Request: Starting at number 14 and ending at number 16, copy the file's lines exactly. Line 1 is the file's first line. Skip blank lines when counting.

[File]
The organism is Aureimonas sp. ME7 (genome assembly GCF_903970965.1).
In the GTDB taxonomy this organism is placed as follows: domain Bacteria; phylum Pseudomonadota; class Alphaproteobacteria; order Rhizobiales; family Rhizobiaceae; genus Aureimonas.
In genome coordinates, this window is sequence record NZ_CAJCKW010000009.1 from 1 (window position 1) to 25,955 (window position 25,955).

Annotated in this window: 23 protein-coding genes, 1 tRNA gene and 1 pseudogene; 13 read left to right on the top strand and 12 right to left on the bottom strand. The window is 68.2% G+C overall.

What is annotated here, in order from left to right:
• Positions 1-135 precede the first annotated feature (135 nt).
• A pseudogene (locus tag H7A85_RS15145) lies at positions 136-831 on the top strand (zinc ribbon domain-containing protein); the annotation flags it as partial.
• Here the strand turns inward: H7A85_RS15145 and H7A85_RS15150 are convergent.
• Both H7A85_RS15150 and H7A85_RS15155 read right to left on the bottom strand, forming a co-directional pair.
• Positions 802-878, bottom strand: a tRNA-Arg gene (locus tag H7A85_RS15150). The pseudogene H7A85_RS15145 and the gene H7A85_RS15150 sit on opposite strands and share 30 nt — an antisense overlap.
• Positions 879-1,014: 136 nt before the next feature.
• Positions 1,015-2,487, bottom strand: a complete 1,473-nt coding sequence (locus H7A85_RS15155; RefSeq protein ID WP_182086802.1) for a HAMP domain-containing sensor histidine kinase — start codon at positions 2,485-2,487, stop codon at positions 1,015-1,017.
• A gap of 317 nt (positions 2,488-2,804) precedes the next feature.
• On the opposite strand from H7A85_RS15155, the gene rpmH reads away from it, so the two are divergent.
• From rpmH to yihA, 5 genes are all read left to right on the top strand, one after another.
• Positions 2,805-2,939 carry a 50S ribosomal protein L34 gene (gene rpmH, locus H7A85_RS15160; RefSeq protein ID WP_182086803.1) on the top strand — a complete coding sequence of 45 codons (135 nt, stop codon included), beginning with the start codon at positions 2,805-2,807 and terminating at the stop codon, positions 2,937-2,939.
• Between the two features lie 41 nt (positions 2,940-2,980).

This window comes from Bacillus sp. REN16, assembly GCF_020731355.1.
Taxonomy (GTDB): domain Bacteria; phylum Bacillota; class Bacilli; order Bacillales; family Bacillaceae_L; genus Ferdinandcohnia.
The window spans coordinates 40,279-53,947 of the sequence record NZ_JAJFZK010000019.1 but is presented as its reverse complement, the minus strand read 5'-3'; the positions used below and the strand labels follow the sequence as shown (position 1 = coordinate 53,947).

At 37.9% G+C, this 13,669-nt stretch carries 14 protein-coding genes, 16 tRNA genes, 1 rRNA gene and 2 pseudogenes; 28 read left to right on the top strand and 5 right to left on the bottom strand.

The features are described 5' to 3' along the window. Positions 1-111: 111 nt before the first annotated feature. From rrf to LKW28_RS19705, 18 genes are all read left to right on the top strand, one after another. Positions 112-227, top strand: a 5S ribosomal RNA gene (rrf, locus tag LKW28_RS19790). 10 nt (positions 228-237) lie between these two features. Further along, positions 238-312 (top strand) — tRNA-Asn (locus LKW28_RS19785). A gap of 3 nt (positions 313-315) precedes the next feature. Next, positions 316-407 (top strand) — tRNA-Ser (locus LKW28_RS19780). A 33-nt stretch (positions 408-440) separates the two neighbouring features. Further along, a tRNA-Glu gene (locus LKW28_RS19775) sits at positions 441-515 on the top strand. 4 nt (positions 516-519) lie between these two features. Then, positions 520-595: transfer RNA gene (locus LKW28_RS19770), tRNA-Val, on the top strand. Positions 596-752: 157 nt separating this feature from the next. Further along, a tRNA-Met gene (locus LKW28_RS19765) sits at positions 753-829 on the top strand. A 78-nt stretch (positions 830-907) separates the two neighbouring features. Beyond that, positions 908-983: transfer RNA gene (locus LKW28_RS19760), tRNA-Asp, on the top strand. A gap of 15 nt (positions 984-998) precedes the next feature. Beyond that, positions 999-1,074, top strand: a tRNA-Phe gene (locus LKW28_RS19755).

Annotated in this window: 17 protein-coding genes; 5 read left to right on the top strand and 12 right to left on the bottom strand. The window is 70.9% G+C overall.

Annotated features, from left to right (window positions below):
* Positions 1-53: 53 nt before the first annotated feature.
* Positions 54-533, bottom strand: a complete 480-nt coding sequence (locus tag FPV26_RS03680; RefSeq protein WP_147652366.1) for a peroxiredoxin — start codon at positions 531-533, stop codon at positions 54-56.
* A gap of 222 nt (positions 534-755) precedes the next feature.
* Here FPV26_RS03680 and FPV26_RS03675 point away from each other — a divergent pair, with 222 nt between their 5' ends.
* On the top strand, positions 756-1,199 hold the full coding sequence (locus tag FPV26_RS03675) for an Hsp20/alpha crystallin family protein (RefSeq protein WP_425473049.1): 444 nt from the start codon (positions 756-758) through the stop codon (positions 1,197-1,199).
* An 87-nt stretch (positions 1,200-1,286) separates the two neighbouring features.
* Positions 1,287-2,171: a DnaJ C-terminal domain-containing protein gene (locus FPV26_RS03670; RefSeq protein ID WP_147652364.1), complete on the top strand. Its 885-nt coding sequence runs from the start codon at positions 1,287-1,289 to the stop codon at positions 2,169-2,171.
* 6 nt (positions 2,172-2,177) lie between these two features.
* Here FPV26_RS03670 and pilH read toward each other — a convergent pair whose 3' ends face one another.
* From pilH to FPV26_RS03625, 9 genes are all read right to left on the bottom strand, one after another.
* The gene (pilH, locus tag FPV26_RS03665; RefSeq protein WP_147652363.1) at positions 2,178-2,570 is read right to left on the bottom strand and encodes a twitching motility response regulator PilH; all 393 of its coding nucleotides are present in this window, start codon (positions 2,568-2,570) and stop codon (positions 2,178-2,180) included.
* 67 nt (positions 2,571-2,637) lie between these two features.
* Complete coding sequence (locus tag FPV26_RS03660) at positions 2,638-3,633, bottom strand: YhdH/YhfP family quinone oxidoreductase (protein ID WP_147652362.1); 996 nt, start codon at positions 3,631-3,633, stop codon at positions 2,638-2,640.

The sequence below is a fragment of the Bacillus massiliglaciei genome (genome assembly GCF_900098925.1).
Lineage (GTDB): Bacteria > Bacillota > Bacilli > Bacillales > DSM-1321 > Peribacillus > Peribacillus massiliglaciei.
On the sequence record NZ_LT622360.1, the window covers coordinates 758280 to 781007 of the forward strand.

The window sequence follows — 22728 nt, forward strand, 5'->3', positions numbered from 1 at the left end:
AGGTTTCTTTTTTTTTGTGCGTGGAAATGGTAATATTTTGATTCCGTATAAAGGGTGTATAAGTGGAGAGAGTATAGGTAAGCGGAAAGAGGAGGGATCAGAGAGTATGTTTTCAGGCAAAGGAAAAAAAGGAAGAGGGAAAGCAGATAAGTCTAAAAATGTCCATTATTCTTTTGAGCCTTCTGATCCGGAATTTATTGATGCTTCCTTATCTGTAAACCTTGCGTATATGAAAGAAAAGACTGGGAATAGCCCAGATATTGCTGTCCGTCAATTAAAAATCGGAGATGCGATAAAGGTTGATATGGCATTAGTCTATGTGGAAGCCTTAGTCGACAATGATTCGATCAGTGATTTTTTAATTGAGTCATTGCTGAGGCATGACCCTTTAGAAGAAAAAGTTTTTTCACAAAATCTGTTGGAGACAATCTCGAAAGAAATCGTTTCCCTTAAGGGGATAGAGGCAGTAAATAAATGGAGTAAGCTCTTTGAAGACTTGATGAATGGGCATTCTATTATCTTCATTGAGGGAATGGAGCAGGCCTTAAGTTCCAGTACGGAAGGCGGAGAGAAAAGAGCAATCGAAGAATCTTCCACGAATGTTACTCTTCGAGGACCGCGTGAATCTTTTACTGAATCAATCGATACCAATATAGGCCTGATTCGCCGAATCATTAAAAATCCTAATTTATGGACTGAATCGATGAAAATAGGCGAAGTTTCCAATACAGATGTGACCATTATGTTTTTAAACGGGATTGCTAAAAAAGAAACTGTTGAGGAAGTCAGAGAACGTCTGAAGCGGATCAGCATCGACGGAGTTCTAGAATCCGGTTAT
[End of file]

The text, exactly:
• On the opposite strand from H7A85_RS15155, the gene rpmH reads away from it, so the two are divergent.
• From rpmH to yihA, 5 genes are all read left to right on the top strand, one after another.
• Positions 2,805-2,939 carry a 50S ribosomal protein L34 gene (gene rpmH, locus H7A85_RS15160; RefSeq protein ID WP_182086803.1) on the top strand — a complete coding sequence of 45 codons (135 nt, stop codon included), beginning with the start codon at positions 2,805-2,807 and terminating at the stop codon, positions 2,937-2,939.